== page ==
(back) Subject: Re: Memphis Kimball Stoplist (LONG!) From: "David Scribner" <david@blackiris.com> Date: Wed, 2 Feb 2000 15:48:40 -0600   OK, Folks - Here it is and it is LONG!!   David   ********************************************************* Kimball Opus N/A 1928 Memphis Municipal Auditorium, Memphis, TN   NORTH HALL ORGAN   Great Organ - Enclosed - 10" wind pressure   1. Diapason 16' * 2. 1st Open Diapason 8' * 3. 2nd Open Diapason 8' * 4. 3rd Open Diapason 8' 5. Violin Diapason 8' 6. Hohl Flute 8' 7. Gemshorn 8' 8. 1st Octave 4' 9. 2nd Octave 4' 10. Twelfth 2 2/3' 11. Fifteenth 2' 12. Mixture V 13. Tromba 8' 15" wind * 14. Clarion 4' 15. Chimes 16. Piano 8' 17. Unison Off 18. Tremolo   * - The Great 16' coupler does not affect these stops, the 4' coupler does not affect all others.   Swell Organ - 73 pipes - 10" wind except where noted   19. Bourdon 16' 15" wind 20. Open Diapason 8' 15" wind 21. Horn Diapason 8' 22. Stopped Flute 8' 23. Clarabella 8' 24. Salicional 8' 25. Salicional Celeste 8' 26. Viola 8' 27. Viola Celeste 8' 28. Octave 4' 29. Flute 4' 30. Violina 4' 31. Flautino 2' 61 pipes 32. Mixture IV 33. Contra Posaune 16' 15" wind 34. Trumpet 8' 15" wind NORTH HALL Swell Organ (Continued)   35. Oboe Horn 8' 36. Vox Humana 8' 7 _" wind 37. Clarion 4' 15" wind 38. Chimes 39. Harp 8' 40. Piano 8' 41. Celesta 4' 42. Piano 4' 43. Unison Off 44. Vox Tremolo 45. Reed Tremolo 46. Main Tremolo   Choir Organ - 73 pipes - 10" wind   47. Muted Diapason 16' 48. English Open Diapason 8' 49. Concert Flute 8' 50. Dolce Flute 8' 51. Flute Celeste 8' 52. Dulciana 8' 53. Unda Maris 8' 54. Harmonic Flute 4' 55. Piccolo 2' 61 pipes 56. English Horn 8' 57. Orchestral Clarinet 8' 58. Harp 8' 59. Chimes 60. Piano 8' 61. Celesta 4' 62. Unison Off 63. Tremolo   Solo Organ - 73 pipes - 15" wind for flues and French Horn, other reeds 30" wind   64. Stentorphone 8' 65. Clear Flute 8' (after Wanamaker's) 66. Violaphone 8' 67. Violaphone Celeste 8' 68. Octave 4' 69. Mixture IV 70. Tuba Mirabilis 8' 71. Tuba Sonora 8' NORTH HALL Solo Organ (Continued)   72. French Trumpet 8' 73. French Horn 8' 74. Clarion 4' 75. Chimes 76. Harp 8' 77. Piano 16' 78. Piano 8' 79. Piano 4' 80. Unison Off 81. Tremolo   Echo Organ - 73 pipes - 10" wind   82. Fern Flute 8' 83. Dolcissimo 8' 84. Vox Angelica 8' 85. Flute d' Amour 4' 86. Vox Humana 8' 7 _" wind 61 pipes 87. Unison Off 88. Vox Tremolo 89. Main Tremolo   Pedal Organ - the location of each stop is in parenthesis, * indicate = borrows 10" wind except where noted   90. Diapason 32' (Gt) Resultant * 91. 1st Open Diapason 16' (Gt) wood 92. 2nd Open Diapason 16' (Gt) metal 93. Muted Diapason 16' (Ch) * 94. Violone 16' (Solo) * 15" wind 95. Bourdon 16' (Gt) 96. Gedeckt 16' (Sw) * 97. Bourdon 16' (Echo) * 98. Octave 8' (Gt) * 99. Flute 8' (Gt) * 100. Gedeckt 8' (Sw) * 101. Super Octave 4' (Gt) * 102. Flute 4' (Gt) * 103. Contra Bombarde 32' (Gt) 30" wind 104. Ophicleide 16' (Solo) 30" wind 105. Bombarde 16' (Gt) 30" wind * 106. Posaune 16' (Sw) 15" wind * 107. Tromba 8' (Gt) 30" wind * NORTH HALL Pedal Organ (Continued)   108. Clarion 4' (Gt) 30" wind * 109. Chimes (Gt) 110. Piano 16' 111. Piano 8"     SOUTH HALL ORGAN   Great Organ - Enclosed - 10" wind   1. Dulciana 16' 2. 1st Open Diapason 8' 3. 2nd Open Diapason 8' 4. Claribel Flute 8' 5. Gemshorn 8' 6. Octave 4' 7. Mixture III 8. Trumpet 8' 9. Chimes 10. Unison Off 11. Tremolo 12. Harp 8'   Swell Organ - 73 pipes - 10" wind   13. Gedeckt 16' 14. Open Diapason 8' 15. Rohr Flute 8' 16. Viola 8' 17. Salicional 8' 18. Voix Celeste 8' 19. Octave 4' 20. Flute 4' 21. Flautino 2' 61 pipes 22. Mixture V 23. Cornopean 8' 24. Oboe Horn 8' 25. Vox Humana 8' 61 pipes 7 _" wind 26. Clarion 4' 27. Chimes 28. Unison Off 29. Main Tremolo 30. Vox Tremolo 31. Harp 8' 32. Chimes SOUTH HALL   Choir Organ - 73 pipes - 10" wind   33. Open Diapason 8' 34. Concert Flute 8' 35. Dolce 8' 36. Dolce Celeste 8' 37. Traverse Flute 4' 38. Piccolo 2' 61 pipes 39. Clarinet 8' 40. Unison Off 41. Tremolo 42. Harp 8' 43. Celesta 4'   Solo Organ - 73 pipes - 10" wind   44. Principal Diapason 8' 45. Melophone 8' 46. Solo Cello 8' 47. Tuba Mirabilis 8' 20" wind 48. Unison Off 49. Tremolo 50. Harp 8' 51. Chimes   Pedal Organ - the location of each stop is in parenthesis, * indicate = borrows 10" wind except where noted   52. Acoustic Bass 32' (Gt) Resultant * 53. Open Diapason 16' (Gt) wood 54. Violone 16' (Solo) * 55. Bourdon 16' (Gt) 56. Lieblich Gedeckt 16' (Sw) * 57. Octave 8' (Gt) * 58. Flute 8' (Gt) * 59. Still Gedeckt 8' (Sw) * 60. Trombone 16' (Solo) * 20" wind 61. Tromba 8' (Solo) * 20" wind 62. Chimes           Consoles: NORTH HALL 5 manual Drawknob console which controls both the North Hall and South Hall Organs. Master Console SOUTH HALL 4 manual Drawknob console which controls only the South Hall Organ.   Miscellaneous Stops Sub-Couplers Off Super-Couplers Off 16' Stops Off All Swells to Master Pedal   Pistons (Main Console) GREAT - 1,2,3,4,5,6,7,8, Cancel SWELL - 1,2,3,4,5,6,7,8, Cancel CHOIR - 1,2,3,4,5,6,7,8, Cancel SOLO - 1,2,3,4,5,6,7,8, Cancel ECHO - 1,2,3,4, Cancel PEDAL - 1,2,3,4,5,6,7,8 GENERAL - 1,2,3,4,5,6,7,8,9,10,11,12, Cancel   4 Manual Organ On (South Hall organ on) 4 Manual Organ Off (South Hall organ off) Setter Piston All Swells to Master Pedal   Toe Levers Chimes Soft Chimes Sustain Celesta Sustain Piano Sustain Piano Loud Piano Soft Sforzando All Swells to Master Pedal   Couplers Usual Couplers   Ranks NORTH HALL 74 Ranks SOUTH HALL 41 Ranks Total: 115 ranks Organ designed by Charles M. Courboin with the Kimball firm. ***********************************************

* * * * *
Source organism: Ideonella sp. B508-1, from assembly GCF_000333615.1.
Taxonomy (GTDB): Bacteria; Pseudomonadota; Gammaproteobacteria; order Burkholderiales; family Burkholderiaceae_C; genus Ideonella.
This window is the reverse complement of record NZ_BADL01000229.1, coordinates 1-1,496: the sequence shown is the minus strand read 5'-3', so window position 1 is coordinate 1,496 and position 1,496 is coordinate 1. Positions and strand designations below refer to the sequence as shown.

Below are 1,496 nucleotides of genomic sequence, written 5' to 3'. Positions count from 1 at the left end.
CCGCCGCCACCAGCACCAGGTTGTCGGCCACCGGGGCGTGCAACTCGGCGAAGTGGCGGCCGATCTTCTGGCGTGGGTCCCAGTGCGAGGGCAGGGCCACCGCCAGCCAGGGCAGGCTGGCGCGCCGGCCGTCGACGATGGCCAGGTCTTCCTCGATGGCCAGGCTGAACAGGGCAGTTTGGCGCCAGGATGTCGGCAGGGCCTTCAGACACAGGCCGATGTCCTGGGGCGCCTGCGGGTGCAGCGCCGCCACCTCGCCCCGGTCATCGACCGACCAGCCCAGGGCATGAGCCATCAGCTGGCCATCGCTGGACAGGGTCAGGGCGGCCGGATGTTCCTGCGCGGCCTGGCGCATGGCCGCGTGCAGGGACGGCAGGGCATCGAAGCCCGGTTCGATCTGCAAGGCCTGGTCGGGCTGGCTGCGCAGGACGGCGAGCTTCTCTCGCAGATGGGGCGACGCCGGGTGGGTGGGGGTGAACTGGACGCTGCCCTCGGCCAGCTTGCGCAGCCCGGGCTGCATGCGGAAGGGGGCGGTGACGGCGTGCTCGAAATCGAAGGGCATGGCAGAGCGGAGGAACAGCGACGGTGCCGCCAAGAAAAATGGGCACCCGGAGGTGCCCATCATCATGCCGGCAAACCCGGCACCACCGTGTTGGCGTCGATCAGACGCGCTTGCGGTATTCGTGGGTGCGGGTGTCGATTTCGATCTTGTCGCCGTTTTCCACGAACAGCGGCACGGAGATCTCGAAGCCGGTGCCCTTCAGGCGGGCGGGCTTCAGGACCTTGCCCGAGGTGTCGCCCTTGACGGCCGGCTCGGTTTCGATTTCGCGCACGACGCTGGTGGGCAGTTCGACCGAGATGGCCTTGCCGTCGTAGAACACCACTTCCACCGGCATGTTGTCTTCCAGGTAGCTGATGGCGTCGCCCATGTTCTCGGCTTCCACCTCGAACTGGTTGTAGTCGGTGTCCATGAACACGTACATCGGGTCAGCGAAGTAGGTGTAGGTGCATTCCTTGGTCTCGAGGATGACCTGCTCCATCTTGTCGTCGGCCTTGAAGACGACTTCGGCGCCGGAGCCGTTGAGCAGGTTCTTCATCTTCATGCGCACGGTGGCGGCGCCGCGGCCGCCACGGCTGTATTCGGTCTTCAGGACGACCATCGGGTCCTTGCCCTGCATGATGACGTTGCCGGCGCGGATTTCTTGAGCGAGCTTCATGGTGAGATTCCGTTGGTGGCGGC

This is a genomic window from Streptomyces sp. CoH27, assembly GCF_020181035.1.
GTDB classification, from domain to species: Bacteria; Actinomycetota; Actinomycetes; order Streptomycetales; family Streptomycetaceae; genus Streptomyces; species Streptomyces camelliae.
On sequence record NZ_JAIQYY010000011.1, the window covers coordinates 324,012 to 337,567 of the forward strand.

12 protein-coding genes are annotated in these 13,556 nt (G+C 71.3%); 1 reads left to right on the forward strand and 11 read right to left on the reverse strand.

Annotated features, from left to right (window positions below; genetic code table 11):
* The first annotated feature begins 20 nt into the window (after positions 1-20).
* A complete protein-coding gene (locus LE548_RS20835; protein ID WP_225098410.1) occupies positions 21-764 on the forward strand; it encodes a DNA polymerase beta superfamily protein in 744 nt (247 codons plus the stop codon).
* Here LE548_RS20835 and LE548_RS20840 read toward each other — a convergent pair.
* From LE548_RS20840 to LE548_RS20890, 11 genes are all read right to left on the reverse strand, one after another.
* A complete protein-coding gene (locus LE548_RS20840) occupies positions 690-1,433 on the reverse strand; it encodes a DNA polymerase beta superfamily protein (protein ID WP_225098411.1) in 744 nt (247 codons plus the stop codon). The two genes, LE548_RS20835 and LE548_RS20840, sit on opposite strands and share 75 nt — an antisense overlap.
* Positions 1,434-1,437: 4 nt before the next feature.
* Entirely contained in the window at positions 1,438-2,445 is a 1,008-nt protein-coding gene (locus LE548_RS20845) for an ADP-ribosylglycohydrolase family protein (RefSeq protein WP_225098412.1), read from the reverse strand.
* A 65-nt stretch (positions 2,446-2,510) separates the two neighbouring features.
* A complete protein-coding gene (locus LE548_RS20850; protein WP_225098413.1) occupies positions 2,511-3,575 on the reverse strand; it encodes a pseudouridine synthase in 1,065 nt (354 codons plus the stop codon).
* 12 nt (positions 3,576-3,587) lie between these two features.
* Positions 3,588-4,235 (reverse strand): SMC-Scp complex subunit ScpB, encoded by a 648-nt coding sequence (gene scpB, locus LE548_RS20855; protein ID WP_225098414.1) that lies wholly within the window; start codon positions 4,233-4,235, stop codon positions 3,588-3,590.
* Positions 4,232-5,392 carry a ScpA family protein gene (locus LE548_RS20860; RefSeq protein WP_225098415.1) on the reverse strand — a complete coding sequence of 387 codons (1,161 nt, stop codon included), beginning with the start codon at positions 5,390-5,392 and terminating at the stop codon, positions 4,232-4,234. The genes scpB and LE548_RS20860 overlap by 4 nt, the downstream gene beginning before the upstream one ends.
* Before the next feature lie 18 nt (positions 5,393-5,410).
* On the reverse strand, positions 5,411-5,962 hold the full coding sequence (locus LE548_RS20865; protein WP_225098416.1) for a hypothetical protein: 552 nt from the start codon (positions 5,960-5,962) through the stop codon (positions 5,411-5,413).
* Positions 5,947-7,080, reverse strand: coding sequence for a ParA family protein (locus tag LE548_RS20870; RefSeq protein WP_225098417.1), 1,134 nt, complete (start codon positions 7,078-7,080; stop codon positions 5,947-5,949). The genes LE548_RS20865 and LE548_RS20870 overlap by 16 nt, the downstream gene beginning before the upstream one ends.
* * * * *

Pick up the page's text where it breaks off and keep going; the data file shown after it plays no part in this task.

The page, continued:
(back) Subject: Re: Memphis Kimball Stoplist (LONG!) From: "Charles Wertalik" <wertzl@earthlink.net> Date: Wed, 2 Feb 2000 17:28:23 -0500   David, THANX so much for the stoplist! Whew, I'm glad I didn't have to = type THAT!   Just a couple of questions: (1) What does the Clarabella stop sound like? = (I just can't help but think back to the "Howdy Doody" days - sorry). (2) = Stop #33 in the North Hall organ, the contra posaune 16': It seems odd that a contra ANYTHING should be only a 16' stop; I would expect this to be of = 32' pitch - 'cause I once went to a recital at a local church, and it has a = 32' contra posaune in the pedal. I'm a NUT when it comes to 32' stops - love that thunder.   Would appreciate your comments, and thanx in advance.   Chuck ----- Original Message ----- From: David Scribner <david@blackiris.com> To: PipeChat <pipechat@pipechat.org> Sent: Wednesday, February 02, 2000 4:48 PM Subject: Re: Memphis Kimball Stoplist (LONG!)     > OK, Folks - Here it is and it is LONG!! > > David > > ********************************************************* > Kimball Opus N/A 1928 Memphis Municipal Auditorium, > Memphis, TN > > NORTH HALL ORGAN > > Great Organ - Enclosed - 10" wind pressure > > 1. Diapason 16' * > 2. 1st Open Diapason 8' * > 3. 2nd Open Diapason 8' * > 4. 3rd Open Diapason 8' > 5. Violin Diapason 8' > 6. Hohl Flute 8' > 7. Gemshorn 8' > 8. 1st Octave 4' > 9. 2nd Octave 4' > 10. Twelfth 2 2/3' > 11. Fifteenth 2' > 12. Mixture V > 13. Tromba 8' 15" wind * > 14. Clarion 4' > 15. Chimes > 16. Piano 8' > 17. Unison Off > 18. Tremolo > > * - The Great 16' coupler does not affect these stops, the 4' coupler > does not affect all others. > > Swell Organ - 73 pipes - 10" wind except where noted > > 19. Bourdon 16' 15" wind > 20. Open Diapason 8' 15" wind > 21. Horn Diapason 8' > 22. Stopped Flute 8' > 23. Clarabella 8' > 24. Salicional 8' > 25. Salicional Celeste 8' > 26. Viola 8' > 27. Viola Celeste 8' > 28. Octave 4' > 29. Flute 4' > 30. Violina 4' > 31. Flautino 2' 61 pipes > 32. Mixture IV > 33. Contra Posaune 16' 15" wind > 34. Trumpet 8' 15" wind > NORTH HALL > Swell Organ (Continued) > > 35. Oboe Horn 8' > 36. Vox Humana 8' 7 _" wind > 37. Clarion 4' 15" wind > 38. Chimes > 39. Harp 8' > 40. Piano 8' > 41. Celesta 4' > 42. Piano 4' > 43. Unison Off > 44. Vox Tremolo > 45. Reed Tremolo > 46. Main Tremolo > > Choir Organ - 73 pipes - 10" wind > > 47. Muted Diapason 16' > 48. English Open Diapason 8' > 49. Concert Flute 8' > 50. Dolce Flute 8' > 51. Flute Celeste 8' > 52. Dulciana 8' > 53. Unda Maris 8' > 54. Harmonic Flute 4' > 55. Piccolo 2' 61 pipes > 56. English Horn 8' > 57. Orchestral Clarinet 8' > 58. Harp 8' > 59. Chimes > 60. Piano 8' > 61. Celesta 4' > 62. Unison Off > 63. Tremolo > > Solo Organ - 73 pipes - 15" wind for flues and French Horn, other > reeds 30" wind > > 64. Stentorphone 8' > 65. Clear Flute 8' (after Wanamaker's) > 66. Violaphone 8' > 67. Violaphone Celeste 8' > 68. Octave 4' > 69. Mixture IV > 70. Tuba Mirabilis 8' > 71. Tuba Sonora 8' > NORTH HALL > Solo Organ (Continued) > > 72. French Trumpet 8' > 73. French Horn 8' > 74. Clarion 4' > 75. Chimes > 76. Harp 8' > 77. Piano 16' > 78. Piano 8' > 79. Piano 4' > 80. Unison Off > 81. Tremolo > > Echo Organ - 73 pipes - 10" wind > > 82. Fern Flute 8' > 83. Dolcissimo 8' > 84. Vox Angelica 8' > 85. Flute d' Amour 4' > 86. Vox Humana 8' 7 _" wind 61 pipes > 87. Unison Off > 88. Vox Tremolo > 89. Main Tremolo > > Pedal Organ - the location of each stop is in parenthesis, * indicate borrows > 10" wind except where noted > > 90. Diapason 32' (Gt) Resultant * > 91. 1st Open Diapason 16' (Gt) wood > 92. 2nd Open Diapason 16' (Gt) metal > 93. Muted Diapason 16' (Ch) * > 94. Violone 16' (Solo) * 15" wind > 95. Bourdon 16' (Gt) > 96. Gedeckt 16' (Sw) * > 97. Bourdon 16' (Echo) * > 98. Octave 8' (Gt) * > 99. Flute 8' (Gt) * > 100. Gedeckt 8' (Sw) * > 101. Super Octave 4' (Gt) * > 102. Flute 4' (Gt) * > 103. Contra Bombarde 32' (Gt) 30" wind > 104. Ophicleide 16' (Solo) 30" wind > 105. Bombarde 16' (Gt) 30" wind * > 106. Posaune 16' (Sw) 15" wind * > 107. Tromba 8' (Gt) 30" wind * > NORTH HALL > Pedal Organ (Continued) > > 108. Clarion 4' (Gt) 30" wind * > 109. Chimes (Gt) > 110. Piano 16' > 111. Piano 8" > > > SOUTH HALL ORGAN > > Great Organ - Enclosed - 10" wind > > 1. Dulciana 16' > 2. 1st Open Diapason 8' > 3. 2nd Open Diapason 8' > 4. Claribel Flute 8' > 5. Gemshorn 8' > 6. Octave 4' > 7. Mixture III > 8. Trumpet 8' > 9. Chimes > 10. Unison Off > 11. Tremolo > 12. Harp 8' > > Swell Organ - 73 pipes - 10" wind > > 13. Gedeckt 16' > 14. Open Diapason 8' > 15. Rohr Flute 8' > 16. Viola 8' > 17. Salicional 8' > 18. Voix Celeste 8' > 19. Octave 4' > 20. Flute 4' > 21. Flautino 2' 61 pipes > 22. Mixture V > 23. Cornopean 8' > 24. Oboe Horn 8' > 25. Vox Humana 8' 61 pipes 7 _" wind > 26. Clarion 4' > 27. Chimes > 28. Unison Off > 29. Main Tremolo > 30. Vox Tremolo 31. Harp 8' 32. Chimes > SOUTH HALL > > Choir Organ - 73 pipes - 10" wind > > 33. Open Diapason 8' > 34. Concert Flute 8' > 35. Dolce 8' > 36. Dolce Celeste 8' > 37. Traverse Flute 4' > 38. Piccolo 2' 61 pipes > 39. Clarinet 8' > 40. Unison Off > 41. Tremolo > 42. Harp 8' > 43. Celesta 4' > > Solo Organ - 73 pipes - 10" wind > > 44. Principal Diapason 8' > 45. Melophone 8' > 46. Solo Cello 8' > 47. Tuba Mirabilis 8' 20" wind > 48. Unison Off > 49. Tremolo > 50. Harp 8' > 51. Chimes > > Pedal Organ - the location of each stop is in parenthesis, * indicate borrows > 10" wind except where noted > > 52. Acoustic Bass 32' (Gt) Resultant * > 53. Open Diapason 16' (Gt) wood > 54. Violone 16' (Solo) * > 55. Bourdon 16' (Gt) > 56. Lieblich Gedeckt 16' (Sw) * > 57. Octave 8' (Gt) * > 58. Flute 8' (Gt) * > 59. Still Gedeckt 8' (Sw) * > 60. Trombone 16' (Solo) * 20" wind > 61. Tromba 8' (Solo) * 20" wind > 62. Chimes > > > > > > Consoles: > NORTH HALL > 5 manual Drawknob console which controls both the North Hall and > South Hall Organs. > Master Console > SOUTH HALL > 4 manual Drawknob console which controls only the South Hall Organ. > > Miscellaneous Stops > Sub-Couplers Off > Super-Couplers Off > 16' Stops Off > All Swells to Master Pedal > > Pistons (Main Console) > GREAT - 1,2,3,4,5,6,7,8, Cancel > SWELL - 1,2,3,4,5,6,7,8, Cancel > CHOIR - 1,2,3,4,5,6,7,8, Cancel > SOLO - 1,2,3,4,5,6,7,8, Cancel > ECHO - 1,2,3,4, Cancel > PEDAL - 1,2,3,4,5,6,7,8 > GENERAL - 1,2,3,4,5,6,7,8,9,10,11,12, Cancel > > 4 Manual Organ On (South Hall organ on) > 4 Manual Organ Off (South Hall organ off) > Setter Piston > All Swells to Master Pedal > > Toe Levers > Chimes Soft > Chimes Sustain > Celesta Sustain > Piano Sustain > Piano Loud > Piano Soft > Sforzando > All Swells to Master Pedal > > Couplers > Usual Couplers > > Ranks > NORTH HALL 74 Ranks > SOUTH HALL 41 Ranks > Total: 115 ranks > Organ designed by Charles M. Courboin with the Kimball firm. > *********************************************** > > "Pipe Up and Be Heard!" > PipeChat: A discussion List for pipe/digital organs & related topics > HOMEPAGE : http://www.pipechat.org > List: mailto:pipechat@pipechat.org > Administration: mailto:admin@pipechat.org > Subscribe/Unsubscribe: mailto:requests@pipechat.org > >